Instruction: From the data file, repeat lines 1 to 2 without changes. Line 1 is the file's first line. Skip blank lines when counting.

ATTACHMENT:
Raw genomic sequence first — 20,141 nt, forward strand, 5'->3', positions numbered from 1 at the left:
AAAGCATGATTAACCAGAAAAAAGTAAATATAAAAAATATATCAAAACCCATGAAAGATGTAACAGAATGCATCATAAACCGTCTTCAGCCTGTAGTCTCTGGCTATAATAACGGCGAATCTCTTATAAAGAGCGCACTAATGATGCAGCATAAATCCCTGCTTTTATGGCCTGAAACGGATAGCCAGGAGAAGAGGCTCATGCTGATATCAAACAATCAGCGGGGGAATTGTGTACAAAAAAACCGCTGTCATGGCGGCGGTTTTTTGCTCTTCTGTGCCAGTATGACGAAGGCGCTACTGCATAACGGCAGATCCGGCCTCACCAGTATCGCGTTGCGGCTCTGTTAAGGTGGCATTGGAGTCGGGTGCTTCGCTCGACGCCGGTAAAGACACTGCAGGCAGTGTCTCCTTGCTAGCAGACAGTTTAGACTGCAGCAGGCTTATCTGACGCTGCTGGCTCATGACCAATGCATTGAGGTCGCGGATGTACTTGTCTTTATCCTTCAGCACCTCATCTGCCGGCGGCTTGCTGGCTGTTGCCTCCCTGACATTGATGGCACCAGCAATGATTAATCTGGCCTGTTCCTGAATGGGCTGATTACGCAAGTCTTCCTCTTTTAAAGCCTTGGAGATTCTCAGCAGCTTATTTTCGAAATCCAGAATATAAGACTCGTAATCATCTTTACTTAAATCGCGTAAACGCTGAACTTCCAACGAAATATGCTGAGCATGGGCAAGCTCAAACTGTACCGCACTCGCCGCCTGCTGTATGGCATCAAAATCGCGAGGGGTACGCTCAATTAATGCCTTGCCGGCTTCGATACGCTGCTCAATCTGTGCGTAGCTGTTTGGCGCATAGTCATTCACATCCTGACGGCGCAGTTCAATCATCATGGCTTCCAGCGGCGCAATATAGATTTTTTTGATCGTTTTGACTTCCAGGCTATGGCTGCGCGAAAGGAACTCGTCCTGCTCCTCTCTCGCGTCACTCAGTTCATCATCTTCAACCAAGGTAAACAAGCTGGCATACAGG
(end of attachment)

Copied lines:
Raw genomic sequence first — 20,141 nt, forward strand, 5'->3', positions numbered from 1 at the left:
AAAGCATGATTAACCAGAAAAAAGTAAATATAAAAAATATATCAAAACCCATGAAAGATGTAACAGAATGCATCATAAACCGTCTTCAGCCTGTAGTCTCTGGCTATAATAACGGCGAATCTCTTATAAAGAGCGCACTAATGATGCAGCATAAATCCCTGCTTTTATGGCCTGAAACGGATAGCCAGGAGAAGAGGCTCATGCTGATATCAAACAATCAGCGGGGGAATTGTGTACAAAAAAACCGCTGTCATGGCGGCGGTTTTTTGCTCTTCTGTGCCAGTATGACGAAGGCGCTACTGCATAACGGCAGATCCGGCCTCACCAGTATCGCGTTGCGGCTCTGTTAAGGTGGCATTGGAGTCGGGTGCTTCGCTCGACGCCGGTAAAGACACTGCAGGCAGTGTCTCCTTGCTAGCAGACAGTTTAGACTGCAGCAGGCTTATCTGACGCTGCTGGCTCATGACCAATGCATTGAGGTCGCGGATGTACTTGTCTTTATCCTTCAGCACCTCATCTGCCGGCGGCTTGCTGGCTGTTGCCTCCCTGACATTGATGGCACCAGCAATGATTAATCTGGCCTGTTCCTGAATGGGCTGATTACGCAAGTCTTCCTCTTTTAAAGCCTTGGAGATTCTCAGCAGCTTATTTTCGAAATCCAGAATATAAGACTCGTAATCATCTTTACTTAAATCGCGTAAACGCTGAACTTCCAACGAAATATGCTGAGCATGGGCAAGCTCAAACTGTACCGCACTCGCCGCCTGCTGTATGGCATCAAAATCGCGAGGGGTACGCTCAATTAATGCCTTGCCGGCTTCGATACGCTGCTCAATCTGTGCGTAGCTGTTTGGCGCATAGTCATTCACATCCTGACGGCGCAGTTCAATCATCATGGCTTCCAGCGGCGCAATATAGATTTTTTTGATCGTTTTGACTTCCAGGCTATGGCTGCGCGAAAGGAACTCGTCCTGCTCCTCTCTCGCGTCACTCAGTTCATCATCTTCAACCAAGGTAAACAAGCTGGCATACAGG